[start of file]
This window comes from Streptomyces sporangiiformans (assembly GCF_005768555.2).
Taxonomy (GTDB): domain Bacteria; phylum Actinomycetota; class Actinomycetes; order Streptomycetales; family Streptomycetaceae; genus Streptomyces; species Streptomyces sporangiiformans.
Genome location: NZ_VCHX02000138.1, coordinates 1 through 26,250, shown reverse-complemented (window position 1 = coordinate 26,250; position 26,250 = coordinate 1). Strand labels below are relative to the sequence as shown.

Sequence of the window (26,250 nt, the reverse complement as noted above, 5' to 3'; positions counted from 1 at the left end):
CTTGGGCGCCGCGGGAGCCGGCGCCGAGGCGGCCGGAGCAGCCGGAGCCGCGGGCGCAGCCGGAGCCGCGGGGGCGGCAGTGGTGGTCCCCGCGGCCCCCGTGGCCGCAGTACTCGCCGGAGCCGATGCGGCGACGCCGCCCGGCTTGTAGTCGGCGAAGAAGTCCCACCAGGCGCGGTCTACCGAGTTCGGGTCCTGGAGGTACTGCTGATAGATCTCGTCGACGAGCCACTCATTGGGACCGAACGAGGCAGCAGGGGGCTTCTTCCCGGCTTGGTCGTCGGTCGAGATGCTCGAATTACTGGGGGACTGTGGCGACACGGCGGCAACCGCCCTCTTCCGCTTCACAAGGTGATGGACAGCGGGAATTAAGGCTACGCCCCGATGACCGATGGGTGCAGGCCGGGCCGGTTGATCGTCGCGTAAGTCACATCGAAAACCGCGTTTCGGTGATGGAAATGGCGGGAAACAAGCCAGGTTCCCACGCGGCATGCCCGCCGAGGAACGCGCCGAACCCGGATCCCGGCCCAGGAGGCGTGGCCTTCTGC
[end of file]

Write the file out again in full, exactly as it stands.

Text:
This window comes from Streptomyces sporangiiformans (assembly GCF_005768555.2).
Taxonomy (GTDB): domain Bacteria; phylum Actinomycetota; class Actinomycetes; order Streptomycetales; family Streptomycetaceae; genus Streptomyces; species Streptomyces sporangiiformans.
Genome location: NZ_VCHX02000138.1, coordinates 1 through 26,250, shown reverse-complemented (window position 1 = coordinate 26,250; position 26,250 = coordinate 1). Strand labels below are relative to the sequence as shown.

Sequence of the window (26,250 nt, the reverse complement as noted above, 5' to 3'; positions counted from 1 at the left end):
CTTGGGCGCCGCGGGAGCCGGCGCCGAGGCGGCCGGAGCAGCCGGAGCCGCGGGCGCAGCCGGAGCCGCGGGGGCGGCAGTGGTGGTCCCCGCGGCCCCCGTGGCCGCAGTACTCGCCGGAGCCGATGCGGCGACGCCGCCCGGCTTGTAGTCGGCGAAGAAGTCCCACCAGGCGCGGTCTACCGAGTTCGGGTCCTGGAGGTACTGCTGATAGATCTCGTCGACGAGCCACTCATTGGGACCGAACGAGGCAGCAGGGGGCTTCTTCCCGGCTTGGTCGTCGGTCGAGATGCTCGAATTACTGGGGGACTGTGGCGACACGGCGGCAACCGCCCTCTTCCGCTTCACAAGGTGATGGACAGCGGGAATTAAGGCTACGCCCCGATGACCGATGGGTGCAGGCCGGGCCGGTTGATCGTCGCGTAAGTCACATCGAAAACCGCGTTTCGGTGATGGAAATGGCGGGAAACAAGCCAGGTTCCCACGCGGCATGCCCGCCGAGGAACGCGCCGAACCCGGATCCCGGCCCAGGAGGCGTGGCCTTCTGC